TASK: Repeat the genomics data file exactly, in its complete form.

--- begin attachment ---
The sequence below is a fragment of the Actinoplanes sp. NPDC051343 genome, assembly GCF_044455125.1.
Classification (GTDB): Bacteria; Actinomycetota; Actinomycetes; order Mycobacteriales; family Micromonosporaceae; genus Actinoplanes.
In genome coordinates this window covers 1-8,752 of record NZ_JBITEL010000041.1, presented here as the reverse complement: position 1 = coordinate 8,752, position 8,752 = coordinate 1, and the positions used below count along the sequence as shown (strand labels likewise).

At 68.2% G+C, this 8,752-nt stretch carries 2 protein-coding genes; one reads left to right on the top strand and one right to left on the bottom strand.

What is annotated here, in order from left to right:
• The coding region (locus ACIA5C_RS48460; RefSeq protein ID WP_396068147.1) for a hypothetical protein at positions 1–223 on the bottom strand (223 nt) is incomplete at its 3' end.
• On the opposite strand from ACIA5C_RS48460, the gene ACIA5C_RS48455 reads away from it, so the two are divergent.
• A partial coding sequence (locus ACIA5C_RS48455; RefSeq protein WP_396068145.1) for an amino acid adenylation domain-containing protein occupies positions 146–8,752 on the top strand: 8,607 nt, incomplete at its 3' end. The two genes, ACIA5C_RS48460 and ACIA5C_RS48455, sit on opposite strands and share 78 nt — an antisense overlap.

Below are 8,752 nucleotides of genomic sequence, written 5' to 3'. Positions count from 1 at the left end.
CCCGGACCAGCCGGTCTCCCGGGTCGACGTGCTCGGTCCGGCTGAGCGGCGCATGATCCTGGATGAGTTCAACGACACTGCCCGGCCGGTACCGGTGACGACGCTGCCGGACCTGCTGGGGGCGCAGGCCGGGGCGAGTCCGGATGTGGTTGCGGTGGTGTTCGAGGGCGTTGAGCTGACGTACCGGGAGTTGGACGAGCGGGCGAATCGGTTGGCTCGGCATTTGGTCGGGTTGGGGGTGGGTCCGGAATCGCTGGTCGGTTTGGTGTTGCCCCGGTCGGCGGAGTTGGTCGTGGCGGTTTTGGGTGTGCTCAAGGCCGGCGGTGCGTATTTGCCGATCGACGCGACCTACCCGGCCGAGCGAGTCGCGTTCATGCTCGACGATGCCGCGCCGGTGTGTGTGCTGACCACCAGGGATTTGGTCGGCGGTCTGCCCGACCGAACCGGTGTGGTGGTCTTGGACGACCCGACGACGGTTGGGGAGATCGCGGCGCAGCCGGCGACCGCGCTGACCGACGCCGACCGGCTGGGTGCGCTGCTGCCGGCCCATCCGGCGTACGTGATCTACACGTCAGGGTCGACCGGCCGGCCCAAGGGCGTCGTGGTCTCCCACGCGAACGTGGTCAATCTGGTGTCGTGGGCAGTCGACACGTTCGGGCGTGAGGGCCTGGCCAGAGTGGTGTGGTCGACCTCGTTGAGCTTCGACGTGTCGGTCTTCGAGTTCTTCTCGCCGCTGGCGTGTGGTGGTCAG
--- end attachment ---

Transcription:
The sequence below is a fragment of the Actinoplanes sp. NPDC051343 genome, assembly GCF_044455125.1.
Classification (GTDB): Bacteria; Actinomycetota; Actinomycetes; order Mycobacteriales; family Micromonosporaceae; genus Actinoplanes.
In genome coordinates this window covers 1-8,752 of record NZ_JBITEL010000041.1, presented here as the reverse complement: position 1 = coordinate 8,752, position 8,752 = coordinate 1, and the positions used below count along the sequence as shown (strand labels likewise).

At 68.2% G+C, this 8,752-nt stretch carries 2 protein-coding genes; one reads left to right on the top strand and one right to left on the bottom strand.

What is annotated here, in order from left to right:
• The coding region (locus ACIA5C_RS48460; RefSeq protein ID WP_396068147.1) for a hypothetical protein at positions 1–223 on the bottom strand (223 nt) is incomplete at its 3' end.
• On the opposite strand from ACIA5C_RS48460, the gene ACIA5C_RS48455 reads away from it, so the two are divergent.
• A partial coding sequence (locus ACIA5C_RS48455; RefSeq protein WP_396068145.1) for an amino acid adenylation domain-containing protein occupies positions 146–8,752 on the top strand: 8,607 nt, incomplete at its 3' end. The two genes, ACIA5C_RS48460 and ACIA5C_RS48455, sit on opposite strands and share 78 nt — an antisense overlap.

Below are 8,752 nucleotides of genomic sequence, written 5' to 3'. Positions count from 1 at the left end.
CCCGGACCAGCCGGTCTCCCGGGTCGACGTGCTCGGTCCGGCTGAGCGGCGCATGATCCTGGATGAGTTCAACGACACTGCCCGGCCGGTACCGGTGACGACGCTGCCGGACCTGCTGGGGGCGCAGGCCGGGGCGAGTCCGGATGTGGTTGCGGTGGTGTTCGAGGGCGTTGAGCTGACGTACCGGGAGTTGGACGAGCGGGCGAATCGGTTGGCTCGGCATTTGGTCGGGTTGGGGGTGGGTCCGGAATCGCTGGTCGGTTTGGTGTTGCCCCGGTCGGCGGAGTTGGTCGTGGCGGTTTTGGGTGTGCTCAAGGCCGGCGGTGCGTATTTGCCGATCGACGCGACCTACCCGGCCGAGCGAGTCGCGTTCATGCTCGACGATGCCGCGCCGGTGTGTGTGCTGACCACCAGGGATTTGGTCGGCGGTCTGCCCGACCGAACCGGTGTGGTGGTCTTGGACGACCCGACGACGGTTGGGGAGATCGCGGCGCAGCCGGCGACCGCGCTGACCGACGCCGACCGGCTGGGTGCGCTGCTGCCGGCCCATCCGGCGTACGTGATCTACACGTCAGGGTCGACCGGCCGGCCCAAGGGCGTCGTGGTCTCCCACGCGAACGTGGTCAATCTGGTGTCGTGGGCAGTCGACACGTTCGGGCGTGAGGGCCTGGCCAGAGTGGTGTGGTCGACCTCGTTGAGCTTCGACGTGTCGGTCTTCGAGTTCTTCTCGCCGCTGGCGTGTGGTGGTCAG